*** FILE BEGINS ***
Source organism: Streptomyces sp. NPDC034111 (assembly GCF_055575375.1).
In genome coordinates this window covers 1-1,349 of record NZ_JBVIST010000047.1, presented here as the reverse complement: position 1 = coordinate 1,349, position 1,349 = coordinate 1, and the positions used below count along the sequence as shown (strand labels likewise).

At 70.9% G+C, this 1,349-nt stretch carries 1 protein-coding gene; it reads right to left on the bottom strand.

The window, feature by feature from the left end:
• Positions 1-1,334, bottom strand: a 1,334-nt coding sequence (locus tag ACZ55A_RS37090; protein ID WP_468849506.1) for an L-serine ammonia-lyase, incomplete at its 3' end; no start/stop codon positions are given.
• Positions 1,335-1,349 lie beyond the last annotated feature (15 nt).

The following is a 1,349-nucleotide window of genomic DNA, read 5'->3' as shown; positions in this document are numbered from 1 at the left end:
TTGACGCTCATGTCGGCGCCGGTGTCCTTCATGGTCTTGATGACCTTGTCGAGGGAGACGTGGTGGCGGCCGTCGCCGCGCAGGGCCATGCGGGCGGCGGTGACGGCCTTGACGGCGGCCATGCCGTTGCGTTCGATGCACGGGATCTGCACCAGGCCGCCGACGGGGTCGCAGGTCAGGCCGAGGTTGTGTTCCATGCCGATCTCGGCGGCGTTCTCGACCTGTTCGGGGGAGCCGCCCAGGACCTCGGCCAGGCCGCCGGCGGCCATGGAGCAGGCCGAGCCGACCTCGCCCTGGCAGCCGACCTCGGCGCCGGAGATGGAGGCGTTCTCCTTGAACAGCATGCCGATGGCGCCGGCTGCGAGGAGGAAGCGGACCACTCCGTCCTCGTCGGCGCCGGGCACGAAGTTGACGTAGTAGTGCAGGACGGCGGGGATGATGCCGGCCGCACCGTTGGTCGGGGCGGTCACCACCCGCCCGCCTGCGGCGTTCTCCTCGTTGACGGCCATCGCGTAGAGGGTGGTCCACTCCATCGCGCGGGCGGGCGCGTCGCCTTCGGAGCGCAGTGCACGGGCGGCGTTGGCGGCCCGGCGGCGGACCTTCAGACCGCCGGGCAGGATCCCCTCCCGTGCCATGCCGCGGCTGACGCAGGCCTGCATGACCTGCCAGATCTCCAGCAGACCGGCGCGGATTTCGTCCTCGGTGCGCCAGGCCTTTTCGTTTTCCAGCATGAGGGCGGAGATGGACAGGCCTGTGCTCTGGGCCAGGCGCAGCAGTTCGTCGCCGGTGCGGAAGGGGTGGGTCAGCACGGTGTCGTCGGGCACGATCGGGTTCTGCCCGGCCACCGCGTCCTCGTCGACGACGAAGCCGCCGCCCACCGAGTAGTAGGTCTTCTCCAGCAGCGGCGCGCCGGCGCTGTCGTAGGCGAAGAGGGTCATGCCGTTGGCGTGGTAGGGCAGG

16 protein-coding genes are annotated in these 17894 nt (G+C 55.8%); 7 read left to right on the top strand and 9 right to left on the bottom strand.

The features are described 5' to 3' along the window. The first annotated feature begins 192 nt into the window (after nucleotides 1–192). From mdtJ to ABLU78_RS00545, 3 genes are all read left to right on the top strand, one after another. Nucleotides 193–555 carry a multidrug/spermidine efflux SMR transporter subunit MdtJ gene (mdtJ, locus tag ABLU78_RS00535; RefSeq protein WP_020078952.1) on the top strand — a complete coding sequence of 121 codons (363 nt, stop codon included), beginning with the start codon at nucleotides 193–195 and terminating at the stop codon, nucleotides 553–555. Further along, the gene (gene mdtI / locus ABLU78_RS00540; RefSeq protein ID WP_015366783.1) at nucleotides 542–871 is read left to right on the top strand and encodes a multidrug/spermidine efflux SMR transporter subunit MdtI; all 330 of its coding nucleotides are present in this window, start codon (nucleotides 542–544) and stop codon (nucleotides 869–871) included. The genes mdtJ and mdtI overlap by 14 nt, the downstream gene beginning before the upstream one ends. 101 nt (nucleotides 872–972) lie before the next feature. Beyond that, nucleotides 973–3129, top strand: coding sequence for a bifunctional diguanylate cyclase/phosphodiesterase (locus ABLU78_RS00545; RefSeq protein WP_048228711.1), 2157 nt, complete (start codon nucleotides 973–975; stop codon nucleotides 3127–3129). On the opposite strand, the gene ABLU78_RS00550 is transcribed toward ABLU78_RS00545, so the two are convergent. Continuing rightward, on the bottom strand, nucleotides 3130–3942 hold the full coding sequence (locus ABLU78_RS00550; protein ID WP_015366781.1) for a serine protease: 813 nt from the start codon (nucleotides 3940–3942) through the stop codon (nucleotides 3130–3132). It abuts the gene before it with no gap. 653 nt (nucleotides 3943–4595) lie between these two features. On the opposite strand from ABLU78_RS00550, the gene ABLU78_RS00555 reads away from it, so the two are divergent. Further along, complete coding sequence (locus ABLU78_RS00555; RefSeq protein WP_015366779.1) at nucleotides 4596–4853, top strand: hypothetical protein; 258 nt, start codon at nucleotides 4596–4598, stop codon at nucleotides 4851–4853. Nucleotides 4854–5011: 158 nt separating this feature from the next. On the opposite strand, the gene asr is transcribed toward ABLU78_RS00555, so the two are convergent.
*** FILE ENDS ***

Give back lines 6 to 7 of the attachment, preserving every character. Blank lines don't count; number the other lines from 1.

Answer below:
• Positions 1,335-1,349 lie beyond the last annotated feature (15 nt).

The following is a 1,349-nucleotide window of genomic DNA, read 5'->3' as shown; positions in this document are numbered from 1 at the left end: